Pagan Community Notes: Hurricane Irma, Earrach of Pittsburgh, Rosaleen Norton and more

UNITED STATES – Hurricane Irma, one of the biggest recorded Atlantic storms in recent history, is making its way up the Florida coast and into the Southeastern states. In its wake, Irma has left a trail of damage to homes and structures and flooding across the Caribbean and southern Florida. According to the latest reports, the death told now stands at 24. When news of the storm broke, Florida Pagans, Heathens, and polytheists began preparations, as did the entire state. Some stayed, some boarded up and left.

Summer music tour roundup

TWH – Summer means many things, solstice, Midsummer, Litha and Lammas observances for some, but it also means festivals for the larger Pagan community and touring for some of our favorite bands. One of the hottest summers on record in the United States and around the world is making for some wilting weather. “If I were to be honest, this has been a pretty rough year,” Sharon Knight said. She and Winter have been having a more challenging time than in previous years, feeling the pinch at home in Oakland where they’re getting priced out of the rental market. They’ve unofficially dubbed this the “fly by the seat of our pants tour” because of the difficulty they’ve had, among other things, filling all their tour dates.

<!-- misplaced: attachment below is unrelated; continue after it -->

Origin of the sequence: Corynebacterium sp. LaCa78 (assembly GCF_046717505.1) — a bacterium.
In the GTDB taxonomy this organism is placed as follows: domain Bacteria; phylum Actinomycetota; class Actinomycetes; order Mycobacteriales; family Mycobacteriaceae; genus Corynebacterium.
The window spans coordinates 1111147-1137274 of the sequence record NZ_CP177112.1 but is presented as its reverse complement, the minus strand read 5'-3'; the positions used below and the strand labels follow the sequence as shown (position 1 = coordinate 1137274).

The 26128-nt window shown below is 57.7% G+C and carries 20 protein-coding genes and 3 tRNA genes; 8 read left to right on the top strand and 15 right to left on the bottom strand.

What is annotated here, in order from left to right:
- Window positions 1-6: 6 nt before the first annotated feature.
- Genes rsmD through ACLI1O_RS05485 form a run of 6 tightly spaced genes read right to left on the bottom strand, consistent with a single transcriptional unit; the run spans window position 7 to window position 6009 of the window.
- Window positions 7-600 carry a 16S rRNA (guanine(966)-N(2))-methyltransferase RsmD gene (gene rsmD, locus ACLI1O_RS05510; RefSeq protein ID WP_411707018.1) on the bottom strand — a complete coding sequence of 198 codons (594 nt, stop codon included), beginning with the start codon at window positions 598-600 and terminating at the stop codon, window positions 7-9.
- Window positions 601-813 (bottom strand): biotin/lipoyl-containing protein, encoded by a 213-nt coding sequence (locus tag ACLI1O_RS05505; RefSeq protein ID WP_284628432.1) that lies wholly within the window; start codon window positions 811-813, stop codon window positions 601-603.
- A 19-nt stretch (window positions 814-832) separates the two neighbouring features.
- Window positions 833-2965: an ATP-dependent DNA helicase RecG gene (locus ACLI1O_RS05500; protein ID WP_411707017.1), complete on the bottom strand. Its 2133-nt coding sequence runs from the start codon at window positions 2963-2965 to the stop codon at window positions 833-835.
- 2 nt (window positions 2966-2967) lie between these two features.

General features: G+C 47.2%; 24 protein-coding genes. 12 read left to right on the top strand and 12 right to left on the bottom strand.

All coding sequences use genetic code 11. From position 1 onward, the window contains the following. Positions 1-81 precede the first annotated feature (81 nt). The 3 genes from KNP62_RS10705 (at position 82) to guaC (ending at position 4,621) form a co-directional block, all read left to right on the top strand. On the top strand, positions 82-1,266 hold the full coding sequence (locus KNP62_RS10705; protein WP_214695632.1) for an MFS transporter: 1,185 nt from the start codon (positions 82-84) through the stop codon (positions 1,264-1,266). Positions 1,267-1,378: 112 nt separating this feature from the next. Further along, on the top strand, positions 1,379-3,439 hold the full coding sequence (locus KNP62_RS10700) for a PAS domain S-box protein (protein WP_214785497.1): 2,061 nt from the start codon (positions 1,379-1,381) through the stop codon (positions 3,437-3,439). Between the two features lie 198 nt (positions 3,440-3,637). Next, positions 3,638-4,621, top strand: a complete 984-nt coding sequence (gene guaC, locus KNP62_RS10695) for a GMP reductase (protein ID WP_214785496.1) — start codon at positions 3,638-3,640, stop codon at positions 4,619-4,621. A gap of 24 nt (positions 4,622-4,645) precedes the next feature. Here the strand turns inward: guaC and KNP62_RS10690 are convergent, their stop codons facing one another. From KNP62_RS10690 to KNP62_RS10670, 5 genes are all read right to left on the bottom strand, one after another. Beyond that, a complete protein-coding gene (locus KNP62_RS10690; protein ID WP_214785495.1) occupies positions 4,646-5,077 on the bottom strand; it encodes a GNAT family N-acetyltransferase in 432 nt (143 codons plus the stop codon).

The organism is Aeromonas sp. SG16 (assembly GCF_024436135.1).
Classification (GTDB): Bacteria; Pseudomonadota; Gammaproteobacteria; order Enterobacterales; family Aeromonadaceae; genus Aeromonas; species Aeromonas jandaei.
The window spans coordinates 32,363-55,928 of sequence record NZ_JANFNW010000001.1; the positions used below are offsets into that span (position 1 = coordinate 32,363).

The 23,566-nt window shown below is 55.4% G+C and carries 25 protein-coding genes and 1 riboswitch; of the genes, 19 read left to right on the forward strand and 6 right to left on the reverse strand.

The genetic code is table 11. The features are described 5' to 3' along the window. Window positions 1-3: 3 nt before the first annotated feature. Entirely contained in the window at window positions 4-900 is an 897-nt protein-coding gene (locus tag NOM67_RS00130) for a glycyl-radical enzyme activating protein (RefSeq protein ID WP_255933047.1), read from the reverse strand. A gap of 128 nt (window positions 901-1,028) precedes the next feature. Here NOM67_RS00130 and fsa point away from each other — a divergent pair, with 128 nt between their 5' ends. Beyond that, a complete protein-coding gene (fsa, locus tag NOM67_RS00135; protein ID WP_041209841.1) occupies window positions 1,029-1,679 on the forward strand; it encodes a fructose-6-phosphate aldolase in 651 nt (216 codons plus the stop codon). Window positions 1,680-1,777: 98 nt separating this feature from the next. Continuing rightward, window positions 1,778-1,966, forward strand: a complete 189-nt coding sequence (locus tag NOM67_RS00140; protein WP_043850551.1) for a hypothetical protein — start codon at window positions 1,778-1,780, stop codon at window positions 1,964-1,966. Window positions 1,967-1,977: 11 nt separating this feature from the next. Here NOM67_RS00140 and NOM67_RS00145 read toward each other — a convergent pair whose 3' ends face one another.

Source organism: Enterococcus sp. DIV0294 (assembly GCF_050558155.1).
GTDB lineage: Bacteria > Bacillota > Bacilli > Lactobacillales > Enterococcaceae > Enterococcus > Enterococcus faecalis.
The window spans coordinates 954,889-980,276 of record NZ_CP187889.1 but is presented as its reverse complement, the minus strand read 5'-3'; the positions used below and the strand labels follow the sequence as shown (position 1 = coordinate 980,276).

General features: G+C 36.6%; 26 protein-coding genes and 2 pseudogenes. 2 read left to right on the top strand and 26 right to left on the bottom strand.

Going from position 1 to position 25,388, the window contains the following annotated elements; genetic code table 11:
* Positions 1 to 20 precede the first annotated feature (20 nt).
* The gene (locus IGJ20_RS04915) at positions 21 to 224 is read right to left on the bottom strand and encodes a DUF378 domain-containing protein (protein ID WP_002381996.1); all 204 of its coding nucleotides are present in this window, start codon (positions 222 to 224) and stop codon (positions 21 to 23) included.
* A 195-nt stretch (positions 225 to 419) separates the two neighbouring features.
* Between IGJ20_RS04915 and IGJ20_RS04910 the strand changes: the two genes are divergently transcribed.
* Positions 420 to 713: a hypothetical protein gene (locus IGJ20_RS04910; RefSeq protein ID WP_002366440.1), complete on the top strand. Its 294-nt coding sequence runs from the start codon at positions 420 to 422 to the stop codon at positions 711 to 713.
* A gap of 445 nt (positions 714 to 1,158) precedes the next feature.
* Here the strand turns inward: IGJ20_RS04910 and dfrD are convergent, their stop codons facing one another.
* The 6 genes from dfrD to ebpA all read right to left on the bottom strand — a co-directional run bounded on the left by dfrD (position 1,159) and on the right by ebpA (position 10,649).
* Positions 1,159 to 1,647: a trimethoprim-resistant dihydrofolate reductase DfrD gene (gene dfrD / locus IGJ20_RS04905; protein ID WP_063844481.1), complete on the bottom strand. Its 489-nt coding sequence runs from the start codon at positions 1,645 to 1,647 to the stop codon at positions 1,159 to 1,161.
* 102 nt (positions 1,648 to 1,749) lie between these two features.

Column: Celebrating a Bit of the British Isles in Australia

[Today, The Wild Hunt welcomes guest writer and Pagan Josephine Winter. Winter is a teacher and geek from provincial Victoria, Australia. She is one of the founding members of the Pagan Collective of Victoria and an organizer of the Mount Franklin Pagan Gathering. Josie shares a little blue house in the bush with a hairy viking, a dog, three chickens and lots of books.]

In this part of the world, the month of May can be a touch unpredictable. Some years, autumn comes on quickly.

Tuatha Dea presents The Green Album

Due to be released next weekend, The Green Album is a collaborative work containing songs from 14 different Pagan musicians. The project was born in late 2014 and has been spearheaded by Tuatha Dea, a “Celtic, Tribal, Gypsy Rock Band” from Tennessee. Not only is The Green Album a collection of songs expressing an eclectic musical variety, but it also focuses on the preservation and stewardship of our ecosystem. Each song is devoted to the theme and 25 percent of the album’s profits will go to the nonprofit organization Rainforest Trust. “Music is the Universal language.